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Roamer Mst372 Movement.


Geo

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Yesterday I serviced a vintage Roamer that is fitted with an MST372 movement. 

 

 

It is really quite a simple movement and comes apart really quickly, but be warned, it doesn't go back so quickly unless you get lucky.  I noticed a lot of little scratches on the train bridge on first inspection, and thought why on earth was it marked so badly................I soon found the reason!  The excessive height of the pinions and layout of the train make locating the pinions a real challenge.  It took me over an hour to get them all locted and running freely. 

 

The marks on the bridge have been caused by years of frustrated watchmakers trying to fit it.  I use pegwood to gently press on bridges and cocks to prevent marking them.  My advice to begginers to this game is, DONT CHOOSE THIS AS YOUR FIRST MOVEMENT, it will put you off for horology life!

 

For your interest here are a few photos of the watch and the movement.

 

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post-124-0-15328100-1429001200_thumb.jpg

 

 

 

 

post-124-0-52076000-1429001221_thumb.jpg

post-124-0-12342900-1429001234_thumb.jpg

post-124-0-71877900-1429001251_thumb.jpg

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My Roamer specialist friend, Derek from Southampton, loves doing these movements - but he's been servicing them for years and years!

 

Ranfft gives the height of the 372 as 4.9mm, which is quite deep for a movement of 25.55mm.

 

They're lovely movements, though. The  movements after about Cal. 402 (late 1960s) are also good, but not quite as well made, which is why I rarely go for the Searock range and later models.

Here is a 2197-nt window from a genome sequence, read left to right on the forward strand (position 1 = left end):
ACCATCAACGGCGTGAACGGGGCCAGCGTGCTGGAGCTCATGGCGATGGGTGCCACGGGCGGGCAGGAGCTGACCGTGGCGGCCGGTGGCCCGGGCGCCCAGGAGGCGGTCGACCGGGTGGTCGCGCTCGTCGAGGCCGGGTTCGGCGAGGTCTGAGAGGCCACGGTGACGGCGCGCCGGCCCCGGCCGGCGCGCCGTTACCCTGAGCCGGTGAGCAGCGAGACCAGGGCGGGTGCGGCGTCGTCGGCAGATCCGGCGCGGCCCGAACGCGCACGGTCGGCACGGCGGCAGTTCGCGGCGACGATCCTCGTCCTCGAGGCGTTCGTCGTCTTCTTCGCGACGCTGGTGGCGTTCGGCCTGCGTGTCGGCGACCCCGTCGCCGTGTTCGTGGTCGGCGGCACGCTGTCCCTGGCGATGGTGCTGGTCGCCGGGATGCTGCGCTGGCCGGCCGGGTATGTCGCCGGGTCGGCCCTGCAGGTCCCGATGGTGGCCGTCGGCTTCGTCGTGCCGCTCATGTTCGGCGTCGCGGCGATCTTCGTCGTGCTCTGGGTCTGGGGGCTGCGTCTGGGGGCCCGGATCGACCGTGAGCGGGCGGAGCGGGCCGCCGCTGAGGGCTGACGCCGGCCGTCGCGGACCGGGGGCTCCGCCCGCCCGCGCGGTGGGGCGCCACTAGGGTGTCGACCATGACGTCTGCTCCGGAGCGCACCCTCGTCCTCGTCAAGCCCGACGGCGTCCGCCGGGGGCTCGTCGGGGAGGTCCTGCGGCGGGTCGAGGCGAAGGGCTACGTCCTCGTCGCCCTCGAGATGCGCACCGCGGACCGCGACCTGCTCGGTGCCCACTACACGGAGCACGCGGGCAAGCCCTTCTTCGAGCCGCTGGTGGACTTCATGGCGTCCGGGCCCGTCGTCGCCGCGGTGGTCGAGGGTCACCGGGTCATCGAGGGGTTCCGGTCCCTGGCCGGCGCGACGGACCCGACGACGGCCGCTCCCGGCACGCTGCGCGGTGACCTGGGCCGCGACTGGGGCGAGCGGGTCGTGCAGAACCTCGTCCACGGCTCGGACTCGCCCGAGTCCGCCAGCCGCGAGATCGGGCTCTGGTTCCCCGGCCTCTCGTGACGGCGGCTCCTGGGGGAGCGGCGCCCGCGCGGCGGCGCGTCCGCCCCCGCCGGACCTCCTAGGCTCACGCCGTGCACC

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Hi Will, it certainly is a nice wee movement and is holding very good time indeed. The funny thing was when I first saw it I thought of you. It belongs to a friend who inherited it from his father. The good thing is, he's a painter, so guess what I have him doing in return! :)

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I'll hold off on the Roamers then Geo! :)

 

A thought crossed my mind regarding getting these pinions lined up and steady. Why not use a blob of Rodico to stabilise the wheels in roughly the right place and when you make a little adjustment it'll stay where it's put.

 

Or maybe I'm teaching my granny to suck eggs! ^_^

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Why not use a blob of Rodico to stabilise the wheels in roughly the right place and when you make a little adjustment it'll stay where it's put.

I like lateral thinking, I do it myself all the time, but I would bet a large sum of money it wouldn't work. By the way, I hate being negative.

I'm working on an Alpina bumper watch just now, and the train bridge went on in ten seconds flat and that was with four pinions to line up, not just three! It's all down to the far better design.

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Would you believe it, the last thing I say to my pal is.............IT'S NOT SHOCK RESISTANT, well you know what's coming next. He had it sitting on top of my stone fireplace, and down it went and broke the balance staff. It lasted all of fifteen hours!

luckily I found a spares or repair runner on Ebay this morning and it does have a shock resist balance, so it will be back to the fiddly pivots again next week. ARRRRRGH!